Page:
We find an awesome free camping spot just a few miles from the West Entrance to Glacier National Park on the banks of the gorgeous Hungry Horse Reservoir.
We wanted to find a cheap or free place to stay while visiting Glacier National Park. BLM and National Forest surrounds the park, so we were pretty confident we could find something.
Despite being several miles down a bumpy dirt road, we were quite thrilled with the spot we lucked out on!
Hungry Horse Reservoir
Our free camping spot was located on the Hungry Horse Reservoir, a lake formed behind the Hungry Horse Dam on the South Fork Flathead River. The Reservoir is a beautiful blue-turquoise color and is clear, cool and deep, which was so perfect for soaking our sore muscles after days of long hikes at Glacier National Park!
The water was so clear that we could see the rocks and old stumps on the bottom of the reservoir as it disappeared into the darkness below. The boat ramp near our campsite went way down as well, indicating a large fluctuation in reservoir water levels.
Hungry Horse Dam Visitor Center
Besides being a great free camping spot near Glacier National Park, the reservoir itself has some interesting history and a Visitor Center at the dam.
The Hungry Horse dam has a Visitor Center and Museum which we visited to learn more about the 564-ft structure and how it came to be.
The Dam was completed in 1953 and was the 3rd largest and 2nd tallest concrete dam at the time (now it is the 11th tallest in the U.S.). It is primarily used for hydro-electric power and flood control in the springtime. When full, the dam can hold bad 1.2 trillion gallons of water in the reservoir that stretches 34 miles long.
Its glory hole emergency spillway is the largest in the world. The glory hole is a unique feature to a handful of dams in the west which allows dam operators to release a lot of water quickly to prevent water from overtopping the dam. We were advised that we would NOT want to be around if this thing had to be used: imagine a firehose 64ft in diameter blasting water out that has just fallen 490 feet!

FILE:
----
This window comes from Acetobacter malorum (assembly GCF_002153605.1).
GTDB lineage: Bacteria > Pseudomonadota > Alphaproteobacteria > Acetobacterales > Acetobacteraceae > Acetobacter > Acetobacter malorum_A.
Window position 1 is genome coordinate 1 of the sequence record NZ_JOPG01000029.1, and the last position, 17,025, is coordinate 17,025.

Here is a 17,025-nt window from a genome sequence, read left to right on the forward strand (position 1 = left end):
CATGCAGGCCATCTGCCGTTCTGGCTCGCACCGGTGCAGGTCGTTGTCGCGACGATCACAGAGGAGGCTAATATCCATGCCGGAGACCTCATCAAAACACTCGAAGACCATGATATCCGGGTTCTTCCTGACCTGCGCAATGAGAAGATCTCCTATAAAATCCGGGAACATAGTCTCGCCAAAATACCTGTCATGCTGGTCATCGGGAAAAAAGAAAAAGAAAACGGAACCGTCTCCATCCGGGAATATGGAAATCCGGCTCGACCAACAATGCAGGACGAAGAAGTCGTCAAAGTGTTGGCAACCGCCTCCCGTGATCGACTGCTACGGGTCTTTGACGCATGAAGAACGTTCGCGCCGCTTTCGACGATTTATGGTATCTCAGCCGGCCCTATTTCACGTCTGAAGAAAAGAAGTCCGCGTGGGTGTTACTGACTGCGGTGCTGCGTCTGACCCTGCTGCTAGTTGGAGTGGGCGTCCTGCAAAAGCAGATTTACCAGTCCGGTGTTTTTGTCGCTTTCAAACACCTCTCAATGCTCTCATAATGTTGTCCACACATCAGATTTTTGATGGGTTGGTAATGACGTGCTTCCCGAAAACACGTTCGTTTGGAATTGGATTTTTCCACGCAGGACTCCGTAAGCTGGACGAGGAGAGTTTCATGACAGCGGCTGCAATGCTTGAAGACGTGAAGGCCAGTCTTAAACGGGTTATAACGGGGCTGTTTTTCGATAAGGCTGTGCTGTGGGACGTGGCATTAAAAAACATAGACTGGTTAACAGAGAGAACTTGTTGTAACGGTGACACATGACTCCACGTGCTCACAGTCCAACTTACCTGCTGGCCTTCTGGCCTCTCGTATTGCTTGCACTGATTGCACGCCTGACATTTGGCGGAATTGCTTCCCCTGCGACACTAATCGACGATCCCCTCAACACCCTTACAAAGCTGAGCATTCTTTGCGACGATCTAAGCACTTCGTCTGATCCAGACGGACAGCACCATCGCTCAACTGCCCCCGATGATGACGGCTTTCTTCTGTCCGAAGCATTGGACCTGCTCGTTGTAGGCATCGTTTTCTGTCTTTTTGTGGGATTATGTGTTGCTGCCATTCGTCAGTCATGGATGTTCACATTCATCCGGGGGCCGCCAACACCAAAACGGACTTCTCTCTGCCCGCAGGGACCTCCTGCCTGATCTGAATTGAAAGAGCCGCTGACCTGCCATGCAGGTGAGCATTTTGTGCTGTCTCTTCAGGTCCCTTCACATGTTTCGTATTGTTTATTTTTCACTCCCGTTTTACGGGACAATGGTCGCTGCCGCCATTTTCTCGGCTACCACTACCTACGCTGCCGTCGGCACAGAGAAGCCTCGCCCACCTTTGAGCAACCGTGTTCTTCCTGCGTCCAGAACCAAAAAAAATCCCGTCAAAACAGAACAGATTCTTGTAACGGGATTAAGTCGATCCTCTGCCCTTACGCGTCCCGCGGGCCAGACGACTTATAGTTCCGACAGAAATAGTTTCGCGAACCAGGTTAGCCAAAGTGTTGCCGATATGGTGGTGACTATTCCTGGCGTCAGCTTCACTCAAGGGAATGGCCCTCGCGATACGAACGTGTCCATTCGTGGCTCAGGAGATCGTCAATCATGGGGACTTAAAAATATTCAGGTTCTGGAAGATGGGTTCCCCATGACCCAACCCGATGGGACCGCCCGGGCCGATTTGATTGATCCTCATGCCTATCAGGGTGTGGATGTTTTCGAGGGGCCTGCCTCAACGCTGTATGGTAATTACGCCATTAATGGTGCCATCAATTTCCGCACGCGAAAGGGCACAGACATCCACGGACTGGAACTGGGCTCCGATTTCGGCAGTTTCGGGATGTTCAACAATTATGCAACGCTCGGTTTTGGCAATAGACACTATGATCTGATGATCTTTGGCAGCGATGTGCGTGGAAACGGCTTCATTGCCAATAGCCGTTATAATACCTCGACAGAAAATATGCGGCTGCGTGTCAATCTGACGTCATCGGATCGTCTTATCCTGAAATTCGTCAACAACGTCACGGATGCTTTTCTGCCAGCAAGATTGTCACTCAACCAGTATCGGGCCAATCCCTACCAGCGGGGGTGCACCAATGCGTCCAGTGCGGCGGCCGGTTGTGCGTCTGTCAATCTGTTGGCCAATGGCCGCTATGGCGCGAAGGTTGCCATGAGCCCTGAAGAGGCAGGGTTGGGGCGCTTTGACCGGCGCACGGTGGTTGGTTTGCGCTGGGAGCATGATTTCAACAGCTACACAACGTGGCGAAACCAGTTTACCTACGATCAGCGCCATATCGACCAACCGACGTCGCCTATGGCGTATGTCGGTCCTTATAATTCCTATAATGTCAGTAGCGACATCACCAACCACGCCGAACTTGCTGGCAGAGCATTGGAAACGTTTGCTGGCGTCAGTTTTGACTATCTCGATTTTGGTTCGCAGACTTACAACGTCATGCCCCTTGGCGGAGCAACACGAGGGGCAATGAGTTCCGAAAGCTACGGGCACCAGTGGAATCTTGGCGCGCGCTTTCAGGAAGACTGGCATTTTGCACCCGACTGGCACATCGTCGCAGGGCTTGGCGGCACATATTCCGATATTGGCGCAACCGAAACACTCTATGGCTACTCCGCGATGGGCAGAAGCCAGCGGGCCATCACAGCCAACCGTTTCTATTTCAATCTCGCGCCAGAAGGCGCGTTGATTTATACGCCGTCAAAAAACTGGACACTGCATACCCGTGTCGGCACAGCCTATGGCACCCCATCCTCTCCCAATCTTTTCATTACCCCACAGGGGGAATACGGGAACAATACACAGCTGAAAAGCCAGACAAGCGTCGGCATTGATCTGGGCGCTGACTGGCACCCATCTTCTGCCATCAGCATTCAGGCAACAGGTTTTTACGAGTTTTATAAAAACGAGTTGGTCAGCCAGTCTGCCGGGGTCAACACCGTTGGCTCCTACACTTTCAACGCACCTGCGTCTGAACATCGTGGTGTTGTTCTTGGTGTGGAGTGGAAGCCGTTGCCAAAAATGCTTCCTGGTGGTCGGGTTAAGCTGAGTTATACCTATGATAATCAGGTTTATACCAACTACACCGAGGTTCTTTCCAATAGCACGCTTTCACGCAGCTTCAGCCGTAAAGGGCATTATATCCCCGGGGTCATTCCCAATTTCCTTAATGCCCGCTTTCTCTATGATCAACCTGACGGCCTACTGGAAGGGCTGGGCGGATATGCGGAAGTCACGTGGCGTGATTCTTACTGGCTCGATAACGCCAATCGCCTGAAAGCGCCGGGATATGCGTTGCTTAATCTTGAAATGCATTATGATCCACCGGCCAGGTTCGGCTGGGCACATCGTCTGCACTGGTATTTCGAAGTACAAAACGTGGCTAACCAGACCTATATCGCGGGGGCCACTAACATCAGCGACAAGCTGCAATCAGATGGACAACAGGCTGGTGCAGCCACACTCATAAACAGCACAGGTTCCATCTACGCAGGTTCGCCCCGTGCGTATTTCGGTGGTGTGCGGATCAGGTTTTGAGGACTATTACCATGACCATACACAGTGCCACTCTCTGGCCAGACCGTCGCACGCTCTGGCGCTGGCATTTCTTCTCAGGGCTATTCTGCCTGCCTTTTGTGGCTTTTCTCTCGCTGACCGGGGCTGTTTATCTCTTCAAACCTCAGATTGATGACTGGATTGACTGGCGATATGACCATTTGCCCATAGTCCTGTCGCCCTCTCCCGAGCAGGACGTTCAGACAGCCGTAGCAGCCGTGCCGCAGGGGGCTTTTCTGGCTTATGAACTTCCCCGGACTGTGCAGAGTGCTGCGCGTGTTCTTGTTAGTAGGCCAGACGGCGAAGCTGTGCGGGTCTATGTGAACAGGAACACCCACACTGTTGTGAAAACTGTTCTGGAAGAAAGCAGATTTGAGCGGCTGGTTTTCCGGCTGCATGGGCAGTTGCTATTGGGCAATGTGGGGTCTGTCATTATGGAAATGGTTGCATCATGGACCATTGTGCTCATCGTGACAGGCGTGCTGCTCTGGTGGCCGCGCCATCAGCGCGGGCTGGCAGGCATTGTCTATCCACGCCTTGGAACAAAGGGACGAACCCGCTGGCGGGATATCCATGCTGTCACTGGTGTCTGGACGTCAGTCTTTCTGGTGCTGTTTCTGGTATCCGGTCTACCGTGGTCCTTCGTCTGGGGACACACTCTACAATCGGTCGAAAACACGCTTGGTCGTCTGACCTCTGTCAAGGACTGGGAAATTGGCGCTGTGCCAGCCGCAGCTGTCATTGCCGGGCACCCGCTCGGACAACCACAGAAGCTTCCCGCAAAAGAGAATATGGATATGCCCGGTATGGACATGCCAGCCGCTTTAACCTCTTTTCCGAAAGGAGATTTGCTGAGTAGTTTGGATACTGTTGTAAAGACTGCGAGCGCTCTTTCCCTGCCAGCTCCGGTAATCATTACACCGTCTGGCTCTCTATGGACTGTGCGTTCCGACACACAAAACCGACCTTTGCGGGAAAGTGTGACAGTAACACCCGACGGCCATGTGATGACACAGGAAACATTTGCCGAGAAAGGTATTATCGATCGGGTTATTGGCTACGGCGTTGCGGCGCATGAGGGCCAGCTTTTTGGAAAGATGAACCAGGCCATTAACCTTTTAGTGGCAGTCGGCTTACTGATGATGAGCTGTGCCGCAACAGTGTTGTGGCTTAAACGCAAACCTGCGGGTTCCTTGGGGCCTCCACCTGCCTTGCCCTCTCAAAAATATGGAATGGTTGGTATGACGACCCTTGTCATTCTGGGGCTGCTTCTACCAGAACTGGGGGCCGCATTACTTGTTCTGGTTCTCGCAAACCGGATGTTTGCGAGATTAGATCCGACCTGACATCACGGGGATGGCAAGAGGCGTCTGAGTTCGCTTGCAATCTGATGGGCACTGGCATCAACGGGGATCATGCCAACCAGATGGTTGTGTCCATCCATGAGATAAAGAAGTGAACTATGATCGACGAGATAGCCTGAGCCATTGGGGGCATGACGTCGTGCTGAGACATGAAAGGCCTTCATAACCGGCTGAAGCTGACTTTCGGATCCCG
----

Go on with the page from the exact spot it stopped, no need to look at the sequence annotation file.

One of the most interesting things we learned about the Dam was how they cleared the trees behind the dam before it was allowed to fill. They had learned from previous dams that the trees needed to be removed beforehand or else they would be a major problem to clean up once they eventually came loose from the lake floor. Dead branches and rotting trees could float to the surface and clog the dam intakes.
They had to figure out a way to quickly fell the trees on the steeply sloping gorge that was to be filled. They came up with a 4.5 ton steel ball that was 8 foot in diameter. A chain on either side of the ball attached to a tractor, which was then driven down the hill. As the ball rolled down the hill with the tractors, the chains cut through and uprooted trees as it went. Using this method two men were able to clear 100 acres in 8 hours.
Hungry Horse: The Legend
We also learned why the town was called Hungry Horse:
Hungry Horse is a very small town of only around 800 people, but we had a wonderful time here. We did have some…interesting neighbors who appeared to be living in a makeshift houseboat, but other than that we had no issues and completely enjoyed our time on our practically private lake!
While visiting Glacier National Park, be sure to try the famous Huckleberry Pie at the Huckleberry Patch as well as the Glacier Distilling Company 🙂
Watch the video about Hungry Horse here!
(Date Range: August 22 – 28, 2016)
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